Sometimes, the place you left off just doesn’t excite you. If that’s the case, don’t be afraid to skip ahead or back-track. Ask yourself if the story seems to have gone off-track, or if you’re just more interested in something you know is coming up. It’s okay to jump to the exciting part to get back into writing mode.

This may feel weird if you’re not used to writing out-of-order, but it can actually be good practice. Just think of it as a non-linear story. Jumping ahead doesn’t mean you can’t go back and fill in the blanks later. You may even find that something from the “future” of the story makes going back to write the “past” more interesting.

Ask if It’s Good—or Why You Stopped

On that same note, being bored with a story can be a warning sign. If you stopped because the story wasn’t holding your interest, and you come back to find that you still don’t want to write that part, it may just not be good. That faint sound you hear is Maud Newton in the distance, trying to tell you “Don’t Write the Tedious Thing!”

Try to remember what drew you to these ideas in the first place. Instead of struggling to finish the story you don’t actually want to write, take the time to find the story you’re excited about, and get back to writing that.

Don’t Be Afraid of Breaks

When I took my (relatively short) vacation from Razor Mountain, I was worried about pausing, about losing momentum. The truth is that it was a much needed break, and I felt remarkably refreshed afterward. It took a bit of effort to get started again, but once I had, I found that the words flowed just as well as they always had: sometimes easily, sometimes haltingly, but they were still there to be found, somewhere just above and behind my eyeballs.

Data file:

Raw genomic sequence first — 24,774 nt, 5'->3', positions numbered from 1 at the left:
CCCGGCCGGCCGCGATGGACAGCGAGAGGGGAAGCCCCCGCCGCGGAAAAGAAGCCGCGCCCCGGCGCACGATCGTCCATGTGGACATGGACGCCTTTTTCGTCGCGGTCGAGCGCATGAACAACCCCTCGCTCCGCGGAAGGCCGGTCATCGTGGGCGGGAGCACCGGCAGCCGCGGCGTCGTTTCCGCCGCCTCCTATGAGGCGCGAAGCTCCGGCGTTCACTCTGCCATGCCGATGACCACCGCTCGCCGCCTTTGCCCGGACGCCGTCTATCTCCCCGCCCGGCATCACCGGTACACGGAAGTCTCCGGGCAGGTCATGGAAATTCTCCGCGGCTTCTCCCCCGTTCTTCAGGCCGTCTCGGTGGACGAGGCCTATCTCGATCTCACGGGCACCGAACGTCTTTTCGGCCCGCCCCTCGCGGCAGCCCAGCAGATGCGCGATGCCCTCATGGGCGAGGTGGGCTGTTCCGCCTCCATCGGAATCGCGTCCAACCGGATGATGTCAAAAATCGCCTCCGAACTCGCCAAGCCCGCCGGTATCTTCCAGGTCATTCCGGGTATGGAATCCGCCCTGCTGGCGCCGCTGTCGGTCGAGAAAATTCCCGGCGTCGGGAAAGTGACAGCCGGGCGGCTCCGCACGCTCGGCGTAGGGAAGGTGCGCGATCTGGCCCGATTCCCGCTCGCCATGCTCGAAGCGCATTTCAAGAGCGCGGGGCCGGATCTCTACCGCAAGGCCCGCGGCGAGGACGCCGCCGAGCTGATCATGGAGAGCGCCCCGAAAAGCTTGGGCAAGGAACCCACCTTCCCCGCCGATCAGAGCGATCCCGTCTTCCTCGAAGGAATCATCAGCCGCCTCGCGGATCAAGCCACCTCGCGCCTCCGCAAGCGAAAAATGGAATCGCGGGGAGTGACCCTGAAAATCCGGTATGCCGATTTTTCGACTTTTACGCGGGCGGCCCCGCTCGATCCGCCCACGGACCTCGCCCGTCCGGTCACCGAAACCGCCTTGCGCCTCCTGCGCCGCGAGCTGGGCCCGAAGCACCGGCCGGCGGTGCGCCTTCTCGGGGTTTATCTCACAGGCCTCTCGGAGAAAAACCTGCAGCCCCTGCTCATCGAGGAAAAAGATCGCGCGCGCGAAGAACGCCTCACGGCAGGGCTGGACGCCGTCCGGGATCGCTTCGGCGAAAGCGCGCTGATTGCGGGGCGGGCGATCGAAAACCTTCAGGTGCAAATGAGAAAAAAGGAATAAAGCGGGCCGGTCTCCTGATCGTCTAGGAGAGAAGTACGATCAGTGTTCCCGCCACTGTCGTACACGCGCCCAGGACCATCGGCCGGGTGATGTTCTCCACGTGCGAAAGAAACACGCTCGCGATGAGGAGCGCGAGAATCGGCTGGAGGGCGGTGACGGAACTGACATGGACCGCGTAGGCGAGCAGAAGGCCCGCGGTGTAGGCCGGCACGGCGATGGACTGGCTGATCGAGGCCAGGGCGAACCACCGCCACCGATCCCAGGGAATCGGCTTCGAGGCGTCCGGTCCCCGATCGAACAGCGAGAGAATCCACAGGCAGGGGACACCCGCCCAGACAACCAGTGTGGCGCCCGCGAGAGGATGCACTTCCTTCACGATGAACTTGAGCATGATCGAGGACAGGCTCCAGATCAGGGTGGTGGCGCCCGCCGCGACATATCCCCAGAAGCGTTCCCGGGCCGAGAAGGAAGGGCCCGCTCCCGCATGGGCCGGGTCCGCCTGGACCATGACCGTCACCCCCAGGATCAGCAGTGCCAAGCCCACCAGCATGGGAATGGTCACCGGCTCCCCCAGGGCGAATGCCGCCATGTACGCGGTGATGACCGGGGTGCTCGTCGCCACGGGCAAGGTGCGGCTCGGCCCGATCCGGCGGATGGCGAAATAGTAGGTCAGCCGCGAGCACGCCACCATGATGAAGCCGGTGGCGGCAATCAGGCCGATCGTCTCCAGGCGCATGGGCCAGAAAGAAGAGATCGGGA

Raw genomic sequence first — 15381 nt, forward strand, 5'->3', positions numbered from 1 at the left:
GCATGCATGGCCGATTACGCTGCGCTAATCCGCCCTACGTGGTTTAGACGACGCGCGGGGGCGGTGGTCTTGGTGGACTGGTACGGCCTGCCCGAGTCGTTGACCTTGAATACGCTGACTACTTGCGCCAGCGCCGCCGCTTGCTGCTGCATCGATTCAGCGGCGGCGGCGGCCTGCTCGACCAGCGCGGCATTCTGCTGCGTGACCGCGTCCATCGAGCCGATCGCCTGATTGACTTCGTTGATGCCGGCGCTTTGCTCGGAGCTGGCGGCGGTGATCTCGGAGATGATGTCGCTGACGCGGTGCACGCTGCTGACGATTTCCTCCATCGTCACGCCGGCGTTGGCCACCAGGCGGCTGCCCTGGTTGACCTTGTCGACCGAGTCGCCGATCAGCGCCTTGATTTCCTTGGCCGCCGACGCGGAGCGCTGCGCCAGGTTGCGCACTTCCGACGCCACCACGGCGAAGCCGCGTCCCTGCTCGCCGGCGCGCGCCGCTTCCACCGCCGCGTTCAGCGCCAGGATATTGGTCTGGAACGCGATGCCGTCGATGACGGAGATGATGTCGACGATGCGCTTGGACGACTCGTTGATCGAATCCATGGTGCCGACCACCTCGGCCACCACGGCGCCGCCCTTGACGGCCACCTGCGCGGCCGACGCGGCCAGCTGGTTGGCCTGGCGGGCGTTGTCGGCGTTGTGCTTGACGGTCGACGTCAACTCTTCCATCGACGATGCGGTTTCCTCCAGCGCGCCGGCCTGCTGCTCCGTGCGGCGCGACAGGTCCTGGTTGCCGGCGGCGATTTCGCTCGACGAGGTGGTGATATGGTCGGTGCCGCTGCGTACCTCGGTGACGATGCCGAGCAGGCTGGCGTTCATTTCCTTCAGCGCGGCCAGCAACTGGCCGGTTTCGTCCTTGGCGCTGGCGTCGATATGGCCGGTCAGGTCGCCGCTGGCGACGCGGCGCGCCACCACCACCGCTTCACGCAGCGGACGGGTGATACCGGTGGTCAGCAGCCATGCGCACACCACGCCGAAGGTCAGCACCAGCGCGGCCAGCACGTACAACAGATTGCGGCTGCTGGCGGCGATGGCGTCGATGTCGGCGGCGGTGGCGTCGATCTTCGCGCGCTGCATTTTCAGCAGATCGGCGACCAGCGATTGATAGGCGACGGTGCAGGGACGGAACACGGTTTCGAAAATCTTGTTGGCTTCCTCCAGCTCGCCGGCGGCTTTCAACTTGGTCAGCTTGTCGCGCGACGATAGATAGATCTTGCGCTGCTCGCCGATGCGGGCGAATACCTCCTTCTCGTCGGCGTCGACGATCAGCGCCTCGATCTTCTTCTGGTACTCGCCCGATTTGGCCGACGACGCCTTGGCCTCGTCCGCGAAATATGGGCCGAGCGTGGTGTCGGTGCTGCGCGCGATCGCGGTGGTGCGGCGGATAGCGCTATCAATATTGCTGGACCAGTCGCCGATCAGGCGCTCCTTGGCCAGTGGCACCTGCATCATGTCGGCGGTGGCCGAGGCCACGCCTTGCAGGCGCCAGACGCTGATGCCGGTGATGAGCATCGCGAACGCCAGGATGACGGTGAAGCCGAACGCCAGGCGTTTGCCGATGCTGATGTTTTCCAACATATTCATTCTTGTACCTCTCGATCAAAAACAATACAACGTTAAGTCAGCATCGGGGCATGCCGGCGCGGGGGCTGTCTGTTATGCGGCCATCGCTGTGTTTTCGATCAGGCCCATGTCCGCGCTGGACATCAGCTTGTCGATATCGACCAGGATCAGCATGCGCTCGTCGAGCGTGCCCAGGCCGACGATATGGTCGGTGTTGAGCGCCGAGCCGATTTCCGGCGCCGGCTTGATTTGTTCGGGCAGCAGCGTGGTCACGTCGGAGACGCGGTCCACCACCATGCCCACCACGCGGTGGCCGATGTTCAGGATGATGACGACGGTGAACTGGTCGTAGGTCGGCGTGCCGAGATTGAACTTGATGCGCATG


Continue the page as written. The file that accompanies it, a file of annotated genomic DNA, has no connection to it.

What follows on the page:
If you’re worried about “falling off the wagon,” it helps to have practiced. I happen to be an expert starter-and-stopper, so I know that it can be painful to start again, but I also know that I can. I’ve done it many times before.

You might be able to make it easier on yourself. You can plan it out like a writing vacation, with beginning and end dates. You can leave yourself an exciting spot to start back up, in a scene you love, perhaps even mid-sentence, instead of waiting for some painful sticking spot to take a hiatus. You can leave some notes for your future self to remind you of all the wonderful threads you’re in the process of spinning.

In the end, it’s important to remember that writing is a physical task as well as a mental one. You put down one word after another. Finish a sentence and start the next. If you can do that, you’re writing again.

Don’t Write the Tedious Thing — Maud Newton

Simple, but extremely good advice from Maud Newton on Medium.

At times while working on my book over the years, I would become resentful of it, as if it had its own expectations, as if the draft itself were insisting I recount the entire history of genealogy in the United States or offer a dissertation on genetics. Ugh, now I have to write this boring part, I would think. I would spend a few days in active rebellion against this directive that I imagined the book was imposing.

Read the rest on Maud Newton’s Medium page.